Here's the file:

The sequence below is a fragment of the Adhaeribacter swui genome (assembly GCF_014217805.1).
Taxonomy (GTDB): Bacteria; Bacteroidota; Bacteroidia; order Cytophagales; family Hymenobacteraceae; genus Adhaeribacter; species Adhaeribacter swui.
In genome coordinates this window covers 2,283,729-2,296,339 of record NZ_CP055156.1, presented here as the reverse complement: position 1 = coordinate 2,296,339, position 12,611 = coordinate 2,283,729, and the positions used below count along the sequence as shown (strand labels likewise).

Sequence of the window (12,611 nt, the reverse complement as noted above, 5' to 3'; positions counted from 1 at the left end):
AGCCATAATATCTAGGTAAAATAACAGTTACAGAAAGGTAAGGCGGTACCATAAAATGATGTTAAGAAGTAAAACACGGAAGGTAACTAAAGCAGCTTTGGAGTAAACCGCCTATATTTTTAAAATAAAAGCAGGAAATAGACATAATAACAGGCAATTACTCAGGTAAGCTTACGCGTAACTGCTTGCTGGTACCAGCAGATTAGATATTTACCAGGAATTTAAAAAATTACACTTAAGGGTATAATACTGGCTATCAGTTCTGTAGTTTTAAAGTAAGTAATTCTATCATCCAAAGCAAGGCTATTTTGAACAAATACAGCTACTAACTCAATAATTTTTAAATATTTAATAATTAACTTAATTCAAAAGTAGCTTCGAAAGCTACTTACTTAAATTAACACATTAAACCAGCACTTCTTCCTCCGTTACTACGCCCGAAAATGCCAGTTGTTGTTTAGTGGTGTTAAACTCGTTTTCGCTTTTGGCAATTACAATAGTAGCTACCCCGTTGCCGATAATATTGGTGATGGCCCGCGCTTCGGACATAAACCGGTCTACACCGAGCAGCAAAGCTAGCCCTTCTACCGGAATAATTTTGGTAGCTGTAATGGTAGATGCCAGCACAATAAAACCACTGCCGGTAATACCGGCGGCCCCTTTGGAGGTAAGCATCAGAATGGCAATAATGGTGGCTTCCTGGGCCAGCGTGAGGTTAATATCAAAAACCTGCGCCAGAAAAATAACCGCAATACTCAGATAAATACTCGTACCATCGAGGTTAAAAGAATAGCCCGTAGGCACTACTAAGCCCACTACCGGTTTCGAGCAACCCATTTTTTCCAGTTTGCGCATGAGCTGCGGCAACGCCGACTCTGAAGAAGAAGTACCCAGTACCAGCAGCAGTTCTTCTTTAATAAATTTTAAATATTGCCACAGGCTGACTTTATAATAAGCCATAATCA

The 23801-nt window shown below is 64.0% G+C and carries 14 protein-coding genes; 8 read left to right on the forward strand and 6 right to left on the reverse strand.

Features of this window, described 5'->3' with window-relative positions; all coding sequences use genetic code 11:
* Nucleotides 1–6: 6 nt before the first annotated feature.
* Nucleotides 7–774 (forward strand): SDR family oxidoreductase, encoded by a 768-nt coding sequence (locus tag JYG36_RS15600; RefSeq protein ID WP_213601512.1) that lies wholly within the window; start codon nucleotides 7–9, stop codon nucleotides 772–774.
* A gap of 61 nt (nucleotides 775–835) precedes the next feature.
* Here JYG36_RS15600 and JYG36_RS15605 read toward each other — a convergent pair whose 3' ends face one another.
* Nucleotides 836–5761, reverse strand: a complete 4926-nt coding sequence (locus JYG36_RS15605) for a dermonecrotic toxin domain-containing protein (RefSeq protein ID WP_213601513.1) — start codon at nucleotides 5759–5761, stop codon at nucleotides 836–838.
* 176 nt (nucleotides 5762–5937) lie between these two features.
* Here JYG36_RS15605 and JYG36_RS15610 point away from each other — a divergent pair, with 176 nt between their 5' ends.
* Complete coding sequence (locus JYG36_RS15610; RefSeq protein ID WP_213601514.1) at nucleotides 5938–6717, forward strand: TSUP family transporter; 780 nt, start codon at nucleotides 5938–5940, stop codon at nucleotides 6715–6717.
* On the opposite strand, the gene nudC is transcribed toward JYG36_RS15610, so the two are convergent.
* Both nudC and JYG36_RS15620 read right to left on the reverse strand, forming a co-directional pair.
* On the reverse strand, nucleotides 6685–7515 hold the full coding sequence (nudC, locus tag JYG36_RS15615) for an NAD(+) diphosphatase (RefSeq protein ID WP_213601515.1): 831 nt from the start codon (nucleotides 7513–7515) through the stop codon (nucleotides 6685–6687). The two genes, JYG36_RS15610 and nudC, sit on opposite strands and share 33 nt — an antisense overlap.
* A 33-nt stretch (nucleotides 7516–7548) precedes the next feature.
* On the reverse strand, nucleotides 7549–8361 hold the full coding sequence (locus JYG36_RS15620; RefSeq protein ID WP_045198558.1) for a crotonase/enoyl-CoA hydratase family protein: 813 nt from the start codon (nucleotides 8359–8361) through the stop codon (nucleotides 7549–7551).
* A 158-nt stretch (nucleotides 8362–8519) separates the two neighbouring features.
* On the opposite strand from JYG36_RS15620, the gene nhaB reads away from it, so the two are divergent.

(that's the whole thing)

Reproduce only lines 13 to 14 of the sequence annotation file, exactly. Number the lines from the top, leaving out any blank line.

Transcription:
* 176 nt (nucleotides 5762–5937) lie between these two features.
* Here JYG36_RS15605 and JYG36_RS15610 point away from each other — a divergent pair, with 176 nt between their 5' ends.